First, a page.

WILMINGTON, NC (WECT) - The visitor’s center and museum at Brunswick Town/Fort Anderson State Historic Site will re-open to the public Saturday after being closed for more than eight months due to Hurricane Florence damage.
The grounds of Fort Anderson reopened in December, but the site has seen far fewer visitors because the museum has remained closed.
“We will probably never know the full impact Florence has had on us between lost visitation, and lost revenues. We’re a free site and that’s one thing we strive to be is remain free,” said site manager Jim McKee.
Unlike many homes and buildings destroyed by Florence, the visitor’s center and museum did not have any water damage. Instead, water saturated the floors and being without electricity for nine days created extremely humid, moist conditions in the building. These conditions allowed mold to grow everywhere.
“Being a concrete slab building and well over a hundred inches of rain last year and over three feet of rain from Florence the moisture came up through the floor," McKee said. "There was carpeting in the building, we had old acoustic tile ceiling panels that just absorbed whatever moisture. The carpet absorbed whatever moisture from the ground water. The tiles all the humidity.“
McKee described the building condition as a terrarium. The only things not covered in mold were the artifacts, because they were preserved by their glass casings.
“We were limited to 20 minutes with a respirator and 10-15 minutes with just a mask. And even then when you came out you had mold all over you,” McKee said.
The building had to be closed, the ceiling taken out, and all the items professionally cleaned.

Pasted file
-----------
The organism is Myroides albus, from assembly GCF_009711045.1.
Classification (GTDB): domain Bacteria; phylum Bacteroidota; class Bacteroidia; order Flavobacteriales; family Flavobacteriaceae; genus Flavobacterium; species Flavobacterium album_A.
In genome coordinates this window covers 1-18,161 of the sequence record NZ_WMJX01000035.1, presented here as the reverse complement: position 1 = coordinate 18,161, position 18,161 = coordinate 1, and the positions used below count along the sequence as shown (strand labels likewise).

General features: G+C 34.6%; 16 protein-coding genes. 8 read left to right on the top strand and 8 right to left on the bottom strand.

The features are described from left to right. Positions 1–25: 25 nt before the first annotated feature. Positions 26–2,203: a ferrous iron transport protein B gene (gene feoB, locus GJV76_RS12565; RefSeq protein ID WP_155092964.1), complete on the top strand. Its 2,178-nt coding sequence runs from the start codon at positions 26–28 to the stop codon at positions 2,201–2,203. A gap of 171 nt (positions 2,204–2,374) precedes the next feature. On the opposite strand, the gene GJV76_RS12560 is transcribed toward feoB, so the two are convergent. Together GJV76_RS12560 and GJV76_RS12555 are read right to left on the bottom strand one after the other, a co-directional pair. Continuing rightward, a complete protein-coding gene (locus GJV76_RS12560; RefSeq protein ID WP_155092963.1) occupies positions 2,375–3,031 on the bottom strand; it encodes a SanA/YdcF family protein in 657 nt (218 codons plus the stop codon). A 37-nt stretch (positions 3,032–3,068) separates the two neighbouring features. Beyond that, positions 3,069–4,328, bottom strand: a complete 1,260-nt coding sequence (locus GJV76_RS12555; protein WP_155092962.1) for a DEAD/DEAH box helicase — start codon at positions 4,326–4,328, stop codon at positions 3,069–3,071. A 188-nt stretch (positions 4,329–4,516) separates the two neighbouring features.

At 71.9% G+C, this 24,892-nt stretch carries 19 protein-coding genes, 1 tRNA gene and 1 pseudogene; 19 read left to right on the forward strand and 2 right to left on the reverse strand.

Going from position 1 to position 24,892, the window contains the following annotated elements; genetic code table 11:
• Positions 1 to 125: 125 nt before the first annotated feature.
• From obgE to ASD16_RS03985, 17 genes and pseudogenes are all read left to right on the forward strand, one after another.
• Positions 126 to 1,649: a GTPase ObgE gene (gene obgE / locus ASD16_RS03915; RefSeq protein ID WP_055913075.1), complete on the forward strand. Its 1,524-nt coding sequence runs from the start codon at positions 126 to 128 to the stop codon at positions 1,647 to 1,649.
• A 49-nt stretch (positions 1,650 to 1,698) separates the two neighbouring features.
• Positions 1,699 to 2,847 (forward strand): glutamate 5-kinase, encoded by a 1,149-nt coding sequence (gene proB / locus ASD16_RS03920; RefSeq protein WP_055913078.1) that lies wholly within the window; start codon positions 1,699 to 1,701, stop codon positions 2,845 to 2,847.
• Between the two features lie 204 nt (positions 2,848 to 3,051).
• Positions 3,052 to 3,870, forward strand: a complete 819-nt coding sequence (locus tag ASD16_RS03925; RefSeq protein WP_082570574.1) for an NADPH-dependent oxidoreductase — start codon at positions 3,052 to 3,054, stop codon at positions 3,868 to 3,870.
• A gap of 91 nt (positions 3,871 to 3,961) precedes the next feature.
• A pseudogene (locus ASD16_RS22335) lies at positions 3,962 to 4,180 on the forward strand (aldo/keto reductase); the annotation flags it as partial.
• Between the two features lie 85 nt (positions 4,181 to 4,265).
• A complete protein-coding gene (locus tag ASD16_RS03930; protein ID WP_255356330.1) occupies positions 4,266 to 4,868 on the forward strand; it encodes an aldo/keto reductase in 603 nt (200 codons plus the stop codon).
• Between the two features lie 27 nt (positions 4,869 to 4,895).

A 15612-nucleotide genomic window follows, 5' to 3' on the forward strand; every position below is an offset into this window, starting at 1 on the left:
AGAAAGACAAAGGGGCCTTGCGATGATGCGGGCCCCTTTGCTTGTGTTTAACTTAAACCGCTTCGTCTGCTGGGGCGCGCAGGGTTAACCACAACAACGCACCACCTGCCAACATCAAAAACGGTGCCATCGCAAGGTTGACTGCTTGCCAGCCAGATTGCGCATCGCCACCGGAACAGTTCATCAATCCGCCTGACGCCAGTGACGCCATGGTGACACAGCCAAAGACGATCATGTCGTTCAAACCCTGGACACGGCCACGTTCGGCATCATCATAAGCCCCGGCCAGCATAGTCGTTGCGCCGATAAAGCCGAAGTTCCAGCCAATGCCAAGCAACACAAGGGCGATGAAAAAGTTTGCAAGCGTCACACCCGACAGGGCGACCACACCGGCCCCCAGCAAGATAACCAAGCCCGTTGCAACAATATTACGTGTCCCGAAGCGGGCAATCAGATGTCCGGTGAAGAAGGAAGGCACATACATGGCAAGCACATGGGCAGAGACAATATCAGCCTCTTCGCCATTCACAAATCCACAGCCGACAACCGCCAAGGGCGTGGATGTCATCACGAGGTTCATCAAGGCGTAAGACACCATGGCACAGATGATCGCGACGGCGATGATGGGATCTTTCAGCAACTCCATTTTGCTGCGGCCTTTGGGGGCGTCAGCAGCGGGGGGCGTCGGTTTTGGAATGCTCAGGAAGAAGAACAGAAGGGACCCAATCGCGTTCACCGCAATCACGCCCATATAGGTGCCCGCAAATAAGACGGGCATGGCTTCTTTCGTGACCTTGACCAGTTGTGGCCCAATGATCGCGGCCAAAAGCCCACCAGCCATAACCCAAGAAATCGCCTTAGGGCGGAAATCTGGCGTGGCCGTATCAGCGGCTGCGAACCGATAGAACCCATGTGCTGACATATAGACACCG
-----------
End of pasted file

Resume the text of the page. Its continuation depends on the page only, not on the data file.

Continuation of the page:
“Everything that you see on the walls, all the panels, the maps, all of that had to come down and be cleaned so we had to put all of that back up. Everything was wrapped up. It was scrubbed from floor to ceiling, it was quite a mess,” McKee said.
The mold remediation money came from the State Historic Site funds and from emergency money, but was limited. Most of the rebuilding has been done by site staff and partners.
While the ceilings still need to be replaced, and the auditorium and office space are still under construction, the lobby and museum will reopen Saturday at 9 a.m.
“The great thing is the staff and the interpreters will be readily available to the public and in the past few months we’ve been running around trying to get the grounds, trying to get the building, trying to get everything set up. This way we’ll be able to get volunteers back in the building to help with visitor services and we’ll be able to do more effective visitor services for the public,” Mckee said.
The site is hosting a William Bartram Day program Saturday, focusing on history and the environment in North Carolina. There will be demonstrations and kids activities.
After months of work, with plenty more left to do, McKee said he is just relieved to be able to serve the public once again.
“It is the satisfaction of knowing without a doubt that we are now going to be able to properly give back to the people," he said. "This whole thing the building, the grounds, the artifacts, everything belongs to the people of North Carolina so we’re able to finally re-open.”